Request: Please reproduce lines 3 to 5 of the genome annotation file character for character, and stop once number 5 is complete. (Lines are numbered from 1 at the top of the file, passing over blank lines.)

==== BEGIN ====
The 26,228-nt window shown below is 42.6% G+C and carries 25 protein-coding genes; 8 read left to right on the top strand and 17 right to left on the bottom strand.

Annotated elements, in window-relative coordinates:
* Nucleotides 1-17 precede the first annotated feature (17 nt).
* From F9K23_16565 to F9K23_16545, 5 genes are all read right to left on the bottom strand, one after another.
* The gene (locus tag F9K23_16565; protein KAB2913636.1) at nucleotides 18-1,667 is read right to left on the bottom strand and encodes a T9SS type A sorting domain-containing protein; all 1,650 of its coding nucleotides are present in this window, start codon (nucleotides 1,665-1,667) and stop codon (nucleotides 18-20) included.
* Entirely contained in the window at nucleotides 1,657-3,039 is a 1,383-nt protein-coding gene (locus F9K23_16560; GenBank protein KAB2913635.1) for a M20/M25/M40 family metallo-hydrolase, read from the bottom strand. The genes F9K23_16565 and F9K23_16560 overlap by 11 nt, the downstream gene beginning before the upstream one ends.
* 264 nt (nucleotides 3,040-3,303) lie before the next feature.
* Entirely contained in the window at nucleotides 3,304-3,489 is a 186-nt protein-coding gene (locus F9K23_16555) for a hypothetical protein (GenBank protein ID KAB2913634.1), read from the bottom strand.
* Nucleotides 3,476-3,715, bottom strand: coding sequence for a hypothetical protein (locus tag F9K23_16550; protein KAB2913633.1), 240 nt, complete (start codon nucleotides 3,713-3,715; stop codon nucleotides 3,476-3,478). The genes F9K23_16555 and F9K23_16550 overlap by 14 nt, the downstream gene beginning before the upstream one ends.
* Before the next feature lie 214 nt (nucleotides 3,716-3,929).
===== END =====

* Nucleotides 1-17 precede the first annotated feature (17 nt).
* From F9K23_16565 to F9K23_16545, 5 genes are all read right to left on the bottom strand, one after another.
* The gene (locus tag F9K23_16565; protein KAB2913636.1) at nucleotides 18-1,667 is read right to left on the bottom strand and encodes a T9SS type A sorting domain-containing protein; all 1,650 of its coding nucleotides are present in this window, start codon (nucleotides 1,665-1,667) and stop codon (nucleotides 18-20) included.